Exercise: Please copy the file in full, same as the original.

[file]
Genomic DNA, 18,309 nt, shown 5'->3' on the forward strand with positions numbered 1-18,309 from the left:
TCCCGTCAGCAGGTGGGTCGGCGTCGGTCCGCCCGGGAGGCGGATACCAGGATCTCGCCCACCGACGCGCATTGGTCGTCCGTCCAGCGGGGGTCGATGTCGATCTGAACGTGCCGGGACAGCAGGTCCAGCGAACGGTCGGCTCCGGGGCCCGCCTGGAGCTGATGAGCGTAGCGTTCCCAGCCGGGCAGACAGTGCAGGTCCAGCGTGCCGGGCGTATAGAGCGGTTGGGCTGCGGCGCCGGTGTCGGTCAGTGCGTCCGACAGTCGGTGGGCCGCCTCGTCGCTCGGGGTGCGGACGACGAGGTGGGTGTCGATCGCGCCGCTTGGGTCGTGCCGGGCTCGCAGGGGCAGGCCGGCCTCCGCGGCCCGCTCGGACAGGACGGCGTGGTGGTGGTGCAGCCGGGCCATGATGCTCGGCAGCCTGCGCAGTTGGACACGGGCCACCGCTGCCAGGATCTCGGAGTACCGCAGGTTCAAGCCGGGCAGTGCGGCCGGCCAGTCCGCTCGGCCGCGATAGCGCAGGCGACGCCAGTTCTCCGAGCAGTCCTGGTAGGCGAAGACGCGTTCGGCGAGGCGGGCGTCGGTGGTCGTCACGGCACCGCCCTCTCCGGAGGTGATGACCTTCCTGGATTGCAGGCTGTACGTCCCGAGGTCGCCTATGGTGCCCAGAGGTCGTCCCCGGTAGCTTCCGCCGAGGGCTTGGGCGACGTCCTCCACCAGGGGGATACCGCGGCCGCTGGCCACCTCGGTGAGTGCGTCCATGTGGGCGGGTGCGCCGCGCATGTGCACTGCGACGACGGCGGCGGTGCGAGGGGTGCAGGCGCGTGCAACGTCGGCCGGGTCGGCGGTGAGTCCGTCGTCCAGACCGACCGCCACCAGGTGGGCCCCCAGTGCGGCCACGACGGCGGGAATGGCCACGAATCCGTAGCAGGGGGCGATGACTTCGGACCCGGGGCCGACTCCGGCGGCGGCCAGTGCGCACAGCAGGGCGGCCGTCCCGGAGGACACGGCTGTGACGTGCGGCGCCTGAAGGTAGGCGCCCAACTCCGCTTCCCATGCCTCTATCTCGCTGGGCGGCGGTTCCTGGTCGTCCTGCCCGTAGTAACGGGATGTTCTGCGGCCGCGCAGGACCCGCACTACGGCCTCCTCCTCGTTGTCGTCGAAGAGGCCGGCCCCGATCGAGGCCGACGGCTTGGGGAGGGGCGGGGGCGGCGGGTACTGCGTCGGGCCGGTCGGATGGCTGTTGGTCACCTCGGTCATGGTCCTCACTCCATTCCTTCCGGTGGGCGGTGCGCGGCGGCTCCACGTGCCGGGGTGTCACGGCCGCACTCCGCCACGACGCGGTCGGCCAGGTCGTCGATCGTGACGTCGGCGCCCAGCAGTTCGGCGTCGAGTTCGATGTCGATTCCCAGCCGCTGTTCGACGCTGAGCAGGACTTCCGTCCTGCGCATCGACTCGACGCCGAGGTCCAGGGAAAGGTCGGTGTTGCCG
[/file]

Genomic DNA, 18,309 nt, shown 5'->3' on the forward strand with positions numbered 1-18,309 from the left:
TCCCGTCAGCAGGTGGGTCGGCGTCGGTCCGCCCGGGAGGCGGATACCAGGATCTCGCCCACCGACGCGCATTGGTCGTCCGTCCAGCGGGGGTCGATGTCGATCTGAACGTGCCGGGACAGCAGGTCCAGCGAACGGTCGGCTCCGGGGCCCGCCTGGAGCTGATGAGCGTAGCGTTCCCAGCCGGGCAGACAGTGCAGGTCCAGCGTGCCGGGCGTATAGAGCGGTTGGGCTGCGGCGCCGGTGTCGGTCAGTGCGTCCGACAGTCGGTGGGCCGCCTCGTCGCTCGGGGTGCGGACGACGAGGTGGGTGTCGATCGCGCCGCTTGGGTCGTGCCGGGCTCGCAGGGGCAGGCCGGCCTCCGCGGCCCGCTCGGACAGGACGGCGTGGTGGTGGTGCAGCCGGGCCATGATGCTCGGCAGCCTGCGCAGTTGGACACGGGCCACCGCTGCCAGGATCTCGGAGTACCGCAGGTTCAAGCCGGGCAGTGCGGCCGGCCAGTCCGCTCGGCCGCGATAGCGCAGGCGACGCCAGTTCTCCGAGCAGTCCTGGTAGGCGAAGACGCGTTCGGCGAGGCGGGCGTCGGTGGTCGTCACGGCACCGCCCTCTCCGGAGGTGATGACCTTCCTGGATTGCAGGCTGTACGTCCCGAGGTCGCCTATGGTGCCCAGAGGTCGTCCCCGGTAGCTTCCGCCGAGGGCTTGGGCGACGTCCTCCACCAGGGGGATACCGCGGCCGCTGGCCACCTCGGTGAGTGCGTCCATGTGGGCGGGTGCGCCGCGCATGTGCACTGCGACGACGGCGGCGGTGCGAGGGGTGCAGGCGCGTGCAACGTCGGCCGGGTCGGCGGTGAGTCCGTCGTCCAGACCGACCGCCACCAGGTGGGCCCCCAGTGCGGCCACGACGGCGGGAATGGCCACGAATCCGTAGCAGGGGGCGATGACTTCGGACCCGGGGCCGACTCCGGCGGCGGCCAGTGCGCACAGCAGGGCGGCCGTCCCGGAGGACACGGCTGTGACGTGCGGCGCCTGAAGGTAGGCGCCCAACTCCGCTTCCCATGCCTCTATCTCGCTGGGCGGCGGTTCCTGGTCGTCCTGCCCGTAGTAACGGGATGTTCTGCGGCCGCGCAGGACCCGCACTACGGCCTCCTCCTCGTTGTCGTCGAAGAGGCCGGCCCCGATCGAGGCCGACGGCTTGGGGAGGGGCGGGGGCGGCGGGTACTGCGTCGGGCCGGTCGGATGGCTGTTGGTCACCTCGGTCATGGTCCTCACTCCATTCCTTCCGGTGGGCGGTGCGCGGCGGCTCCACGTGCCGGGGTGTCACGGCCGCACTCCGCCACGACGCGGTCGGCCAGGTCGTCGATCGTGACGTCGGCGCCCAGCAGTTCGGCGTCGAGTTCGATGTCGATTCCCAGCCGCTGTTCGACGCTGAGCAGGACTTCCGTCCTGCGCATCGACTCGACGCCGAGGTCCAGGGAAAGGTCGGTGTTGCCG